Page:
Written by Agency.Asia
According to the official press release, Grey Group has announced a strategic alignment with WPP sister company, Batey. Operating as a so-called ‘independent entity’, Batey will be housed within Grey Group Singapore.
Indeed, some of the very best creatives in the world today worked at Batey in its early days, when this boutique agency put Singapore on the advertising map. We caught up with one of the people that made it one of the most legendary advertising agencies in the world, Batey Ads former chief creative officer, Jim Aitchison.
Subbaraju Alluri, CEO of Grey Group Singapore, said,
We’re proud to have the Batey legacy continue at Grey Group Singapore. With our combined capabilities in creativity and thought leadership, I am confident that Grey Group Singapore's performance will be accelerated to the next level. Batey serves as the perfect fit for the group and together, I firmly believe we are better positioned to provide our clients with the highest level of service and support across all communication touch points.
We’ll leave it up to our readers to decipher what that means precisely. We are left wondering what the ‘next level’ is for Grey, and why indeed they’re not already there. The rest of the release is here – rather than regurgitating it.
Agency.Asia: Batey was indeed one of the hottest and most creatively awarded shops in Asia back in your day. Let’s not tippy-toe around the fact that in recent years it became a shadow of its former self. With WPP also boasting some of the world’s hottest advertising agencies, were you disappointed at this union? Indeed, are you of the same mind as Grey's CEO and contend that any Batey ‘legacy’ remains?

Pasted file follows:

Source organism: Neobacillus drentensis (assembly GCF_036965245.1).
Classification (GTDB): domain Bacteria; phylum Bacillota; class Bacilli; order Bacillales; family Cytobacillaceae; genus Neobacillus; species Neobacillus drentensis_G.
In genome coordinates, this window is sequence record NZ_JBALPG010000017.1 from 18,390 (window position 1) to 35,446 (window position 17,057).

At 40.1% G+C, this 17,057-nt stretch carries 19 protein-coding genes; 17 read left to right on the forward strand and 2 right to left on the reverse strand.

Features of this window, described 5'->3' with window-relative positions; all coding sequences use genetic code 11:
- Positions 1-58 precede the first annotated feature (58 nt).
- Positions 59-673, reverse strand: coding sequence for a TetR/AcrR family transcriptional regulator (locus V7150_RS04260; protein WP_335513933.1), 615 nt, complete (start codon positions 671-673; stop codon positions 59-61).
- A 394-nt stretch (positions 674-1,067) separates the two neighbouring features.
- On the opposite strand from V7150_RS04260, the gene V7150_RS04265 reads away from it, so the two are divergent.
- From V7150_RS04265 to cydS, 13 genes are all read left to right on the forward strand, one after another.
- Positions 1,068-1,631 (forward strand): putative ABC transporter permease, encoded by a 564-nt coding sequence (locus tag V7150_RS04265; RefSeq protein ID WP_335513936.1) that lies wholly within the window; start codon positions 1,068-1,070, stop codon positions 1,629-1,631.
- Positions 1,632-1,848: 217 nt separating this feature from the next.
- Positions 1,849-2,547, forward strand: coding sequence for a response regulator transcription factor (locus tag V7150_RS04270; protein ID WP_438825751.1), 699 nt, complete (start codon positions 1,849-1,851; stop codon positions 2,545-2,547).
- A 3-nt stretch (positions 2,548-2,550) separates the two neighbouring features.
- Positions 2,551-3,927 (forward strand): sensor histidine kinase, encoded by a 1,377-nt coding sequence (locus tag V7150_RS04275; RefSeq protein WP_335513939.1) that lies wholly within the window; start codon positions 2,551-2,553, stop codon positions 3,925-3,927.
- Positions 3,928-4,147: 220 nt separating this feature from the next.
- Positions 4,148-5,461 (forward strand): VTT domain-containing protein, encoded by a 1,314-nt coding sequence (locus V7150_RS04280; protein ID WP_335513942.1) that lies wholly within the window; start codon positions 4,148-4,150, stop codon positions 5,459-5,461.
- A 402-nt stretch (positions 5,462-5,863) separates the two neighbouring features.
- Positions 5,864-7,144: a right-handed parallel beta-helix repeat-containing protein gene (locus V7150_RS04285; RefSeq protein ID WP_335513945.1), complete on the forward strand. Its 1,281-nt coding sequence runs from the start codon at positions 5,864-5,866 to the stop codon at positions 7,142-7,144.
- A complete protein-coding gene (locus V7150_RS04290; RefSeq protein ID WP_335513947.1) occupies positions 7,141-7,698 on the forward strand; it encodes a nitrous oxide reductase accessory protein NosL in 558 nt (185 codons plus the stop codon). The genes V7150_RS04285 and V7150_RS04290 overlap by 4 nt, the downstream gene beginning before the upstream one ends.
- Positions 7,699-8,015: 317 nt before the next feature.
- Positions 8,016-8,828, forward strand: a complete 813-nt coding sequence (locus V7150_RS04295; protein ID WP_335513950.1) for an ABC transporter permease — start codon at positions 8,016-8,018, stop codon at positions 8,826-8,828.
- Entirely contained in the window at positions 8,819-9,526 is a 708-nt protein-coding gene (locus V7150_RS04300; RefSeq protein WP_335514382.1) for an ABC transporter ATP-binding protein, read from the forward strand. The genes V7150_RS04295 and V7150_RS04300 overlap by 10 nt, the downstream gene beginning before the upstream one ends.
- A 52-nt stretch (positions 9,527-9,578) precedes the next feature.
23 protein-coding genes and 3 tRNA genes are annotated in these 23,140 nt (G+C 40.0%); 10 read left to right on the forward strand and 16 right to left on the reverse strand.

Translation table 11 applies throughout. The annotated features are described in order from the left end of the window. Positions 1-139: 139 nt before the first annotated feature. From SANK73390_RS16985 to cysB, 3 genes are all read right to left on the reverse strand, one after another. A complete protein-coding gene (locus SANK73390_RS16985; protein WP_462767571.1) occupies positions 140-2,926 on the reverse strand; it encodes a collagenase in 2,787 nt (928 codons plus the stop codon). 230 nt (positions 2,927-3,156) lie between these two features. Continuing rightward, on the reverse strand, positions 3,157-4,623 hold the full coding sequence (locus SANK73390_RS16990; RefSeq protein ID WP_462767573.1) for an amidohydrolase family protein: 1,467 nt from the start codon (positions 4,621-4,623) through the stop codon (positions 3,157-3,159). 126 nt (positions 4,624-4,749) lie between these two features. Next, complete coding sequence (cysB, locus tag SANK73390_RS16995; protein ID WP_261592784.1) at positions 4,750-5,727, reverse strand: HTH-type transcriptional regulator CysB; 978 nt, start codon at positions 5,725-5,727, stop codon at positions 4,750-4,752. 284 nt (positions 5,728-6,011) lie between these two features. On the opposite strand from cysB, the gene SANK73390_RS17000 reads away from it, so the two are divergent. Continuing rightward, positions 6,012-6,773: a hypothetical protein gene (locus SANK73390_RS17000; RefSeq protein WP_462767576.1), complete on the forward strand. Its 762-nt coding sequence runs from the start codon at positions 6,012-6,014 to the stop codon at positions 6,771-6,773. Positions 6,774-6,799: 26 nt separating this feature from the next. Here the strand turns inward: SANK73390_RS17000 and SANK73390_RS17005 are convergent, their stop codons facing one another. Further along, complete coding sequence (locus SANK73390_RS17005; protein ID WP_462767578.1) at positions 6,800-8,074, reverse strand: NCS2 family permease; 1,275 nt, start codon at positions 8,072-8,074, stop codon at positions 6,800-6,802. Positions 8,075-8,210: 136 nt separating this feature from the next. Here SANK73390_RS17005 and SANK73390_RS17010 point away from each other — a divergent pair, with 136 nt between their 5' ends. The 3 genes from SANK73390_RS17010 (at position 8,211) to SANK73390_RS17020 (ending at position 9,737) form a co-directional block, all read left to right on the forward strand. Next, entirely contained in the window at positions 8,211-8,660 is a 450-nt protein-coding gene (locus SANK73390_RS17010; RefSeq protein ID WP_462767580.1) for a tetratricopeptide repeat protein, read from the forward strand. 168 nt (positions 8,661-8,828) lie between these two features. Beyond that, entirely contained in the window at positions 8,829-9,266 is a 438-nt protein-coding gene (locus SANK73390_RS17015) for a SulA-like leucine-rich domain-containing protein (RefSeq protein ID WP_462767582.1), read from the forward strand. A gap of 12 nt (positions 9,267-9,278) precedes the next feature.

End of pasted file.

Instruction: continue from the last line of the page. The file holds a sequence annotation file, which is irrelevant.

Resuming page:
Jim Aitchison: There is nothing permanent in advertising. Great agencies are built by great men who have great clients. Eventually those great men (who are only human beings after all) have to step down. Bernbach died, David Abbott retired, Ian Batey retired. Thankfully, Sir John Hegarty soldiers on!
Looking back over all my years in advertising, I can reflect: whatever happened to OMON? Whatever happened to Howell Henry? Whatever happened to Amirati & Puris? Nothing is permanent!
All virtuous agencies have their moments in the sun; some have longer moments than others. Grey Australia, for example, once had Siimon Reynolds as creative director and its iconic AIDS/Grim Reaper commercial is still one of the landmarks in Australian advertising.
The hardest thing in the world is to sustain a creative reputation over decades. It calls for special magic, and a commitment to the agency akin to entering the priesthood. The original Batey Ads has long gone.
What one does with its husk is of little interest. If however, someone is eventually empowered to breathe new life into the old mother ship and build it again as an independent WPP shop, then that would definitely deserve our support and praise.
Agency.Asia: Its freefall from grace is also eerily reminiscent of another WPP purchase, Australia’s Campaign Palace, also born in 1972. Once considered to be among the hottest agencies in the world where people would give their right arm to work there - it just seemed to run out of puff.